This evening I left work and was headed to a Toastmasters event and didn’t have much time. I ducked into a McDonalds to grab some dinner. The drive-thru line was really long, so I decided to just go inside.
I had no sooner sat down, when a soldier dressed in desert fatigues darted past my table, bent over at the waist to avoid being seen. He went to a nearby booth and lay low there. I happened to be facing him (he was about 20 feet away) and it felt sort of awkward, but fortunately, it didn’t last long.
Just then, on the other side of the Mickey D’s, a couple who appeared to be in their middle fifties entered, accompanied by a young woman and cute little girl with blonde hair, probably three years old at the most.
They turned the corner and were suddenly in front of the booth where the soldier lay crouched in waiting. The woman looked at the soldier as he stood up. “Are you kidding me?!?!?” she cried. They embraced. I’ve never seen people embrace so tightly that they were literally shaking. They embraced, they kissed, they embraced again. They embraced like people who weren’t entirely sure that the last time they embraced wouldn’t be their final time. It was as if their love for each other were transformed into electric energy. The room was absolutely alive with emotion. It was hard to tell whose eyes were more misty – theirs or mine.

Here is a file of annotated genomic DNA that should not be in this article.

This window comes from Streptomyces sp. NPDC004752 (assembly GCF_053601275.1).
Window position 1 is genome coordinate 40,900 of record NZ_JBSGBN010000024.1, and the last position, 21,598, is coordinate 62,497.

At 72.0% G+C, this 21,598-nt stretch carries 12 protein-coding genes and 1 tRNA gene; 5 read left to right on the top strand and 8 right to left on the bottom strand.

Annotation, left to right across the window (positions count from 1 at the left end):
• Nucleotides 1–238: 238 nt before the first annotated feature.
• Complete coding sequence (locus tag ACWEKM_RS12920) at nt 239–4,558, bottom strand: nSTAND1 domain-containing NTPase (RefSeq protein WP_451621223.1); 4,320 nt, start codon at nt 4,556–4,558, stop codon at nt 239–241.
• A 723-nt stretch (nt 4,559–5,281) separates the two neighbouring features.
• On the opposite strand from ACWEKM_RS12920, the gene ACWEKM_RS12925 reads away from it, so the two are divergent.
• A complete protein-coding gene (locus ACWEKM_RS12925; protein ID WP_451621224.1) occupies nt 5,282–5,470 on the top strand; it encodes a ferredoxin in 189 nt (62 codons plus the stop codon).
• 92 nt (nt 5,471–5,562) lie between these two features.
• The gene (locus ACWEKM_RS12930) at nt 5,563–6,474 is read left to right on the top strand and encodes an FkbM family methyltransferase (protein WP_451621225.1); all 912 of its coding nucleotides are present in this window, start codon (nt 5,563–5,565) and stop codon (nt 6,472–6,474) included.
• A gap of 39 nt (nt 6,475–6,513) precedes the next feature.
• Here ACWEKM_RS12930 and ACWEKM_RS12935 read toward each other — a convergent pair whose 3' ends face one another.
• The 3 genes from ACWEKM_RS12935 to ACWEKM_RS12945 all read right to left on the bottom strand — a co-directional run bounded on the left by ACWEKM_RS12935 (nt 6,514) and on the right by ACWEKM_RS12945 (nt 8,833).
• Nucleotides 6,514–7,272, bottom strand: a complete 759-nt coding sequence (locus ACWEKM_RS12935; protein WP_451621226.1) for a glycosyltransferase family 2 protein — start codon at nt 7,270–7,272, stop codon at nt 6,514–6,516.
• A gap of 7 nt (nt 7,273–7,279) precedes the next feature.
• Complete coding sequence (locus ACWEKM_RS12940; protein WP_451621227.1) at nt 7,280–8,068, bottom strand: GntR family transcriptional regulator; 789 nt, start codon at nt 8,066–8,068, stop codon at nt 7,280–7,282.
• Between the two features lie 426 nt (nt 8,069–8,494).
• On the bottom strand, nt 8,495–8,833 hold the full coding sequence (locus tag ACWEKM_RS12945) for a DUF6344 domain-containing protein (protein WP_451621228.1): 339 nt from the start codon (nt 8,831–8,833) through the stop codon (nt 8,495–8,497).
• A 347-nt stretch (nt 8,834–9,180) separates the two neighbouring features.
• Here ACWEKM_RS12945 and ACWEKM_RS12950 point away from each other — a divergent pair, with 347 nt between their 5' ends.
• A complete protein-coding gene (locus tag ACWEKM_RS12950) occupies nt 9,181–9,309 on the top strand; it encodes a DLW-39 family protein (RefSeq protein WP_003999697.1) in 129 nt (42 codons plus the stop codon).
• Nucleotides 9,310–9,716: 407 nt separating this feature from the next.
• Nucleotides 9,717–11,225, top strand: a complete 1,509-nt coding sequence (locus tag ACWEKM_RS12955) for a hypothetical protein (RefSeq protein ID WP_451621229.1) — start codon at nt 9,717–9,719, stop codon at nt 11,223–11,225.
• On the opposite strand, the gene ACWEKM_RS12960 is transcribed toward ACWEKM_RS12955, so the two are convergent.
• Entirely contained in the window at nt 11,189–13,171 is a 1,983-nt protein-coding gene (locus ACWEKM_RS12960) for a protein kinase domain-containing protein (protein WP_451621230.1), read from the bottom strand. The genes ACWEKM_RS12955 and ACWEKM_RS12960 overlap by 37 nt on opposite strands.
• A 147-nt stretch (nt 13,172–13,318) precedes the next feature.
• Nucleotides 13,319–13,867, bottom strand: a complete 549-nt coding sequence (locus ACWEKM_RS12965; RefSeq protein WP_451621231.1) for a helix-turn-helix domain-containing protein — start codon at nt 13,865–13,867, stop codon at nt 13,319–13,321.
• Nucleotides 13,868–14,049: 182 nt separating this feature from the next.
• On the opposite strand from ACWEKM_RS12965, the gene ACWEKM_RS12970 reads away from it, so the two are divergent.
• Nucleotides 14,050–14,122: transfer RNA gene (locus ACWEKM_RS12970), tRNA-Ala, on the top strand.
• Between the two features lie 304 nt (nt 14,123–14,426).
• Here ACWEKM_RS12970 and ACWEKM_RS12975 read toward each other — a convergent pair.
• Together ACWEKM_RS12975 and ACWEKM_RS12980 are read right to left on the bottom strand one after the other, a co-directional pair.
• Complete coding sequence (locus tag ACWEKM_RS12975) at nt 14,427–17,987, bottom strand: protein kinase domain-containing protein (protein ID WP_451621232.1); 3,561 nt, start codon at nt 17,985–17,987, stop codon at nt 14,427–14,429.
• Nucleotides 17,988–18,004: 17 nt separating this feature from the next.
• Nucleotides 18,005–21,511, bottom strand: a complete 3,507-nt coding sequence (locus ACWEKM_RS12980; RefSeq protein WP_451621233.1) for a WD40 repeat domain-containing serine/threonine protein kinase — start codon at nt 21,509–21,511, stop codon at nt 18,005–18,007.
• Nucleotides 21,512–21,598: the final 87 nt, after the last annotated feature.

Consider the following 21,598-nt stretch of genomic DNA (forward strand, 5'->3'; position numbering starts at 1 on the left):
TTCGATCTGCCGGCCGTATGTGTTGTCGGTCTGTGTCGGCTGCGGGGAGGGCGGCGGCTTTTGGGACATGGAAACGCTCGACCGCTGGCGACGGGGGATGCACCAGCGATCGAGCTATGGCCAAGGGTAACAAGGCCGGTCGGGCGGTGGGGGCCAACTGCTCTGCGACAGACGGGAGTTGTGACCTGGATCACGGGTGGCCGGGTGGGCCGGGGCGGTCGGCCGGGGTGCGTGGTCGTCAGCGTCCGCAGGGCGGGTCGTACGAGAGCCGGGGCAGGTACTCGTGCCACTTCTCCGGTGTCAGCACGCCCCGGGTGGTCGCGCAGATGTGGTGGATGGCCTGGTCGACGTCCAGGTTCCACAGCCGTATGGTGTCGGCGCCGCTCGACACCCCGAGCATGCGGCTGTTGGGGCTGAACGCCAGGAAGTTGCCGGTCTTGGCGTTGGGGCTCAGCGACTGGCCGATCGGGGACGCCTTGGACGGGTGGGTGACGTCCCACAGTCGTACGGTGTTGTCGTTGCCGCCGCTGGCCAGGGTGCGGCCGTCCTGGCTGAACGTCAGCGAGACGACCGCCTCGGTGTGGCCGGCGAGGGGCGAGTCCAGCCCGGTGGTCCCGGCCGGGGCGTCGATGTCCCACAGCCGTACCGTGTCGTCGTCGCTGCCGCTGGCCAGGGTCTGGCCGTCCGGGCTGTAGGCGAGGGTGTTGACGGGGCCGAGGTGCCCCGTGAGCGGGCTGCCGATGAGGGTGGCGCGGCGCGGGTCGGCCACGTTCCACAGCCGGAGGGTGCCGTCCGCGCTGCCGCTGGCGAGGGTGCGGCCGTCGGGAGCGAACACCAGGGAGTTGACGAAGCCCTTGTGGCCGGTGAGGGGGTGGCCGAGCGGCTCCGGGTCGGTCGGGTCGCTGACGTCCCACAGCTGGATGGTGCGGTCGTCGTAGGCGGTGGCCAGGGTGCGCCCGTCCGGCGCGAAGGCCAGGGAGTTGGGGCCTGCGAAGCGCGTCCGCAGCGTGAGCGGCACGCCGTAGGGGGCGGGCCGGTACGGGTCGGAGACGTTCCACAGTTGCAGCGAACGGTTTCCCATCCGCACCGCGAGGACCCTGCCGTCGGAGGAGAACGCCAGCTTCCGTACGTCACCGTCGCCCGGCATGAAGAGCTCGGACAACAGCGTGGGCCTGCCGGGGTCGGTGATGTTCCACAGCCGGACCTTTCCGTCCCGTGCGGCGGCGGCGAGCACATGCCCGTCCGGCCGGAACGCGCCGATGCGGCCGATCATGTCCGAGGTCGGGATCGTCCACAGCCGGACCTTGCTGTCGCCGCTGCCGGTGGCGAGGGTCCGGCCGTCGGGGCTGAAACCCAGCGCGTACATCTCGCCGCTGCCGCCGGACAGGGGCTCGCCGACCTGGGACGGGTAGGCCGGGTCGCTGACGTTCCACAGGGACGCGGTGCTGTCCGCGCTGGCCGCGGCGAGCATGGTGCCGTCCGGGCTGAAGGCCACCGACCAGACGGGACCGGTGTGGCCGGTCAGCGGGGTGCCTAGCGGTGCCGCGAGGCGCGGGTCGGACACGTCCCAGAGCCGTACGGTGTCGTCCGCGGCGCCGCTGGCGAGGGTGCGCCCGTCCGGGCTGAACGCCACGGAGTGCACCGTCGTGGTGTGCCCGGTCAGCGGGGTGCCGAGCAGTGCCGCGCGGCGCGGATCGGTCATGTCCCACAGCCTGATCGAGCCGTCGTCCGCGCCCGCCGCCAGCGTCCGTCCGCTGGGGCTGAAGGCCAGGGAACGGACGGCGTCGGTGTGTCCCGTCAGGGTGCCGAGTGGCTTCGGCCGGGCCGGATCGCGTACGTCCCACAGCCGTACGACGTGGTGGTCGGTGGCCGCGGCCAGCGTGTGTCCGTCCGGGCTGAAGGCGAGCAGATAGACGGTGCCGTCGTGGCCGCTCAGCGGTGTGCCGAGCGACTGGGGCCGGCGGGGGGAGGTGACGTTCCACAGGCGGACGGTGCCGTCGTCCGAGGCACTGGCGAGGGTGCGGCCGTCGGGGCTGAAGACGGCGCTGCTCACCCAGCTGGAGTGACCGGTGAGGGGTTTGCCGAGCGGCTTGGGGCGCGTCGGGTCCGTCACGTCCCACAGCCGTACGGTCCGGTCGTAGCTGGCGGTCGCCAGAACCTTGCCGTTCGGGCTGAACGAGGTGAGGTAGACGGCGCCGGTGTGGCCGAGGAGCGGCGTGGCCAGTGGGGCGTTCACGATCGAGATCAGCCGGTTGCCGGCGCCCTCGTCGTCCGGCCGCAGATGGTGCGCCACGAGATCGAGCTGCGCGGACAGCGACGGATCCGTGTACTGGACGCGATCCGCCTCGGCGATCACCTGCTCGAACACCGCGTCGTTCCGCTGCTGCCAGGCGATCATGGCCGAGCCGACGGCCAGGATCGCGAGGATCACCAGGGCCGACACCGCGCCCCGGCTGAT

The soldier then picked up his little girl and held her close. The shaking embrace of a spouse was replaced by the gentle but firm embrace of a father. He slowly stroked her beautiful blonde hair over and over as he whispered in her ear. Then he stood and hugged his wife and daughter together (group hug!).
I’ve seen these sorts of reunions on the evening news taking place at airports or at schools, but to see a surprise reunion, up close and in person moved me in ways that I don’t have words for.
I won’t poison this post with any debate or discussion of whether or not our military should be deployed to Iraq or Afghanistan. But, as a former Marine, I would like to point out the tremendous sacrifice our men and women in uniform WILLINGLY endure to do what they believe in, to protect our country, to protect you and me. It’s a sacrifice to serve when every waking moment may be your last. It’s a sacrifice to be away from loved ones and friends for months, or years on end… It’s a sacrifice to miss the only second birthday your daughter will ever have.
And so, it will be a long, long time, if ever, before I forget what I witnessed this evening. And, I hope in some small way my words might prompt you to give a moment of silent thanks for all those brave men and women who are willing to lay down their life, to protect yours.
I certainly didn’t want to intrude or break up this happy reunion, but as I left, I walked past and caught the soldier’s eye. I said “Thank you for all you do.” He stopped, turned toward me and said “thank you for your support”. I am not sure whose words meant more to whom.